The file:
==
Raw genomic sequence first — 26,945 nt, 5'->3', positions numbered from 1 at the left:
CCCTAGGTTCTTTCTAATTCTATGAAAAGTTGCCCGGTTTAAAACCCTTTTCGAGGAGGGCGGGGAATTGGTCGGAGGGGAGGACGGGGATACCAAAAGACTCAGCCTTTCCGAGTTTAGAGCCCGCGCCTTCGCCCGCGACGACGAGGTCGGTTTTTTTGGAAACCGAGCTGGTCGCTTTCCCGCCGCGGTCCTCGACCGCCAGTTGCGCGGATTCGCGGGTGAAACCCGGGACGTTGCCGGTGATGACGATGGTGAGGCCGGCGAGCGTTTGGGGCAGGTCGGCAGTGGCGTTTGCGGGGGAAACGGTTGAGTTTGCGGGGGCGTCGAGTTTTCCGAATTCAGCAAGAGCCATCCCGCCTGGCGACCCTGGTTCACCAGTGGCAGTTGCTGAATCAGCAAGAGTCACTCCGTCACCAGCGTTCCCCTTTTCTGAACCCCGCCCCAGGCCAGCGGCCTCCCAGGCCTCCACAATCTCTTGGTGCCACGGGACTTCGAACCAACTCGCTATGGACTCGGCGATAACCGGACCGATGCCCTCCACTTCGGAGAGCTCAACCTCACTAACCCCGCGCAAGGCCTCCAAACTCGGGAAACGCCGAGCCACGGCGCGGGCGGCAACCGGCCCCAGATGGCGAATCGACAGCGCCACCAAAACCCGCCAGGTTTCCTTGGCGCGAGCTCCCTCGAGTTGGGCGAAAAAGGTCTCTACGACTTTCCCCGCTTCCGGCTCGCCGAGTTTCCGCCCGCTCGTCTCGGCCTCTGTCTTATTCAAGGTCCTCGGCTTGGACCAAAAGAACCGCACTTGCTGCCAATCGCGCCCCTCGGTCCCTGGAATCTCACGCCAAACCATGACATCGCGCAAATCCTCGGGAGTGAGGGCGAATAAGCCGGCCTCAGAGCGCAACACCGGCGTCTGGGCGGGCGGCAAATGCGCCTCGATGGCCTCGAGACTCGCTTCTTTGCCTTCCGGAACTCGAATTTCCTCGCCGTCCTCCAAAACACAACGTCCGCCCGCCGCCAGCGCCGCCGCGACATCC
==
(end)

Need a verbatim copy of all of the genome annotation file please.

Raw genomic sequence first — 26,945 nt, 5'->3', positions numbered from 1 at the left:
CCCTAGGTTCTTTCTAATTCTATGAAAAGTTGCCCGGTTTAAAACCCTTTTCGAGGAGGGCGGGGAATTGGTCGGAGGGGAGGACGGGGATACCAAAAGACTCAGCCTTTCCGAGTTTAGAGCCCGCGCCTTCGCCCGCGACGACGAGGTCGGTTTTTTTGGAAACCGAGCTGGTCGCTTTCCCGCCGCGGTCCTCGACCGCCAGTTGCGCGGATTCGCGGGTGAAACCCGGGACGTTGCCGGTGATGACGATGGTGAGGCCGGCGAGCGTTTGGGGCAGGTCGGCAGTGGCGTTTGCGGGGGAAACGGTTGAGTTTGCGGGGGCGTCGAGTTTTCCGAATTCAGCAAGAGCCATCCCGCCTGGCGACCCTGGTTCACCAGTGGCAGTTGCTGAATCAGCAAGAGTCACTCCGTCACCAGCGTTCCCCTTTTCTGAACCCCGCCCCAGGCCAGCGGCCTCCCAGGCCTCCACAATCTCTTGGTGCCACGGGACTTCGAACCAACTCGCTATGGACTCGGCGATAACCGGACCGATGCCCTCCACTTCGGAGAGCTCAACCTCACTAACCCCGCGCAAGGCCTCCAAACTCGGGAAACGCCGAGCCACGGCGCGGGCGGCAACCGGCCCCAGATGGCGAATCGACAGCGCCACCAAAACCCGCCAGGTTTCCTTGGCGCGAGCTCCCTCGAGTTGGGCGAAAAAGGTCTCTACGACTTTCCCCGCTTCCGGCTCGCCGAGTTTCCGCCCGCTCGTCTCGGCCTCTGTCTTATTCAAGGTCCTCGGCTTGGACCAAAAGAACCGCACTTGCTGCCAATCGCGCCCCTCGGTCCCTGGAATCTCACGCCAAACCATGACATCGCGCAAATCCTCGGGAGTGAGGGCGAATAAGCCGGCCTCAGAGCGCAACACCGGCGTCTGGGCGGGCGGCAAATGCGCCTCGATGGCCTCGAGACTCGCTTCTTTGCCTTCCGGAACTCGAATTTCCTCGCCGTCCTCCAAAACACAACGTCCGCCCGCCGCCAGCGCCGCCGCGACATCC